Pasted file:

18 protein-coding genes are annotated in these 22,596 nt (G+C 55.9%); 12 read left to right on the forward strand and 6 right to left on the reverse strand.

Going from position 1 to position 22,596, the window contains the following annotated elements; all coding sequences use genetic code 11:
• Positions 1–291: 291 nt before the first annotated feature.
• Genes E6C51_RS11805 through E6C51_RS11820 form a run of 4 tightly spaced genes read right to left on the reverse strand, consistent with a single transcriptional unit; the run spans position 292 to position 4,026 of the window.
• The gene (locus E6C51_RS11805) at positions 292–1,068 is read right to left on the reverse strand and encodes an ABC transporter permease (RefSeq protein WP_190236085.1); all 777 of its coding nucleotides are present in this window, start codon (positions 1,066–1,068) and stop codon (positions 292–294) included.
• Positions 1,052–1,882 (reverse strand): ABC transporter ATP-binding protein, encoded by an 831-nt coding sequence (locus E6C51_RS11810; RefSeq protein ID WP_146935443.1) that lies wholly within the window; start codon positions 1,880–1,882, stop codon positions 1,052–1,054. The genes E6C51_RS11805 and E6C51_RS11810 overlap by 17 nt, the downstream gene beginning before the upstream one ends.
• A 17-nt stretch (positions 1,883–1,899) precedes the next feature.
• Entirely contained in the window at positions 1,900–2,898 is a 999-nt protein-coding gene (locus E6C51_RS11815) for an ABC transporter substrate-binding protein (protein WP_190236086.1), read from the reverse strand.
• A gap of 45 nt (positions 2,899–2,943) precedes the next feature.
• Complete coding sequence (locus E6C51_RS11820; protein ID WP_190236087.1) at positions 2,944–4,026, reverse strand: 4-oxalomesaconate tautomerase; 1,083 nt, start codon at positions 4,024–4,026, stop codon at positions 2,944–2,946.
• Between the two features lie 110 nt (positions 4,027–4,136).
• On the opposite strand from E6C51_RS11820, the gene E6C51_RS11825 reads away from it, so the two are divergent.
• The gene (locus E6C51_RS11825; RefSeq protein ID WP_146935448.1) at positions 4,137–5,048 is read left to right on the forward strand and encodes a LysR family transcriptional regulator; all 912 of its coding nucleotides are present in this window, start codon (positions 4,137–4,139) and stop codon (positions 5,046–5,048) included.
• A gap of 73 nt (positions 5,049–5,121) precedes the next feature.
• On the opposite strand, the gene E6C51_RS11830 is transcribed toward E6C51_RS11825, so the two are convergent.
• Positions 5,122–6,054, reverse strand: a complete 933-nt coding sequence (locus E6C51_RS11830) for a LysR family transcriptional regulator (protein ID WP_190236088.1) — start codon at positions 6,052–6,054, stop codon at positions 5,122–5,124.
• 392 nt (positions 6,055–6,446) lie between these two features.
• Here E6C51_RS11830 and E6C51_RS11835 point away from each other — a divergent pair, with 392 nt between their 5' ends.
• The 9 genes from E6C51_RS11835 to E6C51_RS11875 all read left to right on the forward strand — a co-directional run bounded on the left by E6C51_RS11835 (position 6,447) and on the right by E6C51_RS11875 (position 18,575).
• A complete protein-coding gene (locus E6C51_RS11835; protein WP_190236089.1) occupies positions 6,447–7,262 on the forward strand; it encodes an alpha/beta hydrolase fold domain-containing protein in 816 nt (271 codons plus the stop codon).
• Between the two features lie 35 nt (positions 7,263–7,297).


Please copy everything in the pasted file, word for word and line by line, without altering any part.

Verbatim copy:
18 protein-coding genes are annotated in these 22,596 nt (G+C 55.9%); 12 read left to right on the forward strand and 6 right to left on the reverse strand.

Going from position 1 to position 22,596, the window contains the following annotated elements; all coding sequences use genetic code 11:
• Positions 1–291: 291 nt before the first annotated feature.
• Genes E6C51_RS11805 through E6C51_RS11820 form a run of 4 tightly spaced genes read right to left on the reverse strand, consistent with a single transcriptional unit; the run spans position 292 to position 4,026 of the window.
• The gene (locus E6C51_RS11805) at positions 292–1,068 is read right to left on the reverse strand and encodes an ABC transporter permease (RefSeq protein WP_190236085.1); all 777 of its coding nucleotides are present in this window, start codon (positions 1,066–1,068) and stop codon (positions 292–294) included.
• Positions 1,052–1,882 (reverse strand): ABC transporter ATP-binding protein, encoded by an 831-nt coding sequence (locus E6C51_RS11810; RefSeq protein ID WP_146935443.1) that lies wholly within the window; start codon positions 1,880–1,882, stop codon positions 1,052–1,054. The genes E6C51_RS11805 and E6C51_RS11810 overlap by 17 nt, the downstream gene beginning before the upstream one ends.
• A 17-nt stretch (positions 1,883–1,899) precedes the next feature.
• Entirely contained in the window at positions 1,900–2,898 is a 999-nt protein-coding gene (locus E6C51_RS11815) for an ABC transporter substrate-binding protein (protein WP_190236086.1), read from the reverse strand.
• A gap of 45 nt (positions 2,899–2,943) precedes the next feature.
• Complete coding sequence (locus E6C51_RS11820; protein ID WP_190236087.1) at positions 2,944–4,026, reverse strand: 4-oxalomesaconate tautomerase; 1,083 nt, start codon at positions 4,024–4,026, stop codon at positions 2,944–2,946.
• Between the two features lie 110 nt (positions 4,027–4,136).
• On the opposite strand from E6C51_RS11820, the gene E6C51_RS11825 reads away from it, so the two are divergent.
• The gene (locus E6C51_RS11825; RefSeq protein ID WP_146935448.1) at positions 4,137–5,048 is read left to right on the forward strand and encodes a LysR family transcriptional regulator; all 912 of its coding nucleotides are present in this window, start codon (positions 4,137–4,139) and stop codon (positions 5,046–5,048) included.
• A gap of 73 nt (positions 5,049–5,121) precedes the next feature.
• On the opposite strand, the gene E6C51_RS11830 is transcribed toward E6C51_RS11825, so the two are convergent.
• Positions 5,122–6,054, reverse strand: a complete 933-nt coding sequence (locus E6C51_RS11830) for a LysR family transcriptional regulator (protein ID WP_190236088.1) — start codon at positions 6,052–6,054, stop codon at positions 5,122–5,124.
• 392 nt (positions 6,055–6,446) lie between these two features.
• Here E6C51_RS11830 and E6C51_RS11835 point away from each other — a divergent pair, with 392 nt between their 5' ends.
• The 9 genes from E6C51_RS11835 to E6C51_RS11875 all read left to right on the forward strand — a co-directional run bounded on the left by E6C51_RS11835 (position 6,447) and on the right by E6C51_RS11875 (position 18,575).
• A complete protein-coding gene (locus E6C51_RS11835; protein WP_190236089.1) occupies positions 6,447–7,262 on the forward strand; it encodes an alpha/beta hydrolase fold domain-containing protein in 816 nt (271 codons plus the stop codon).
• Between the two features lie 35 nt (positions 7,263–7,297).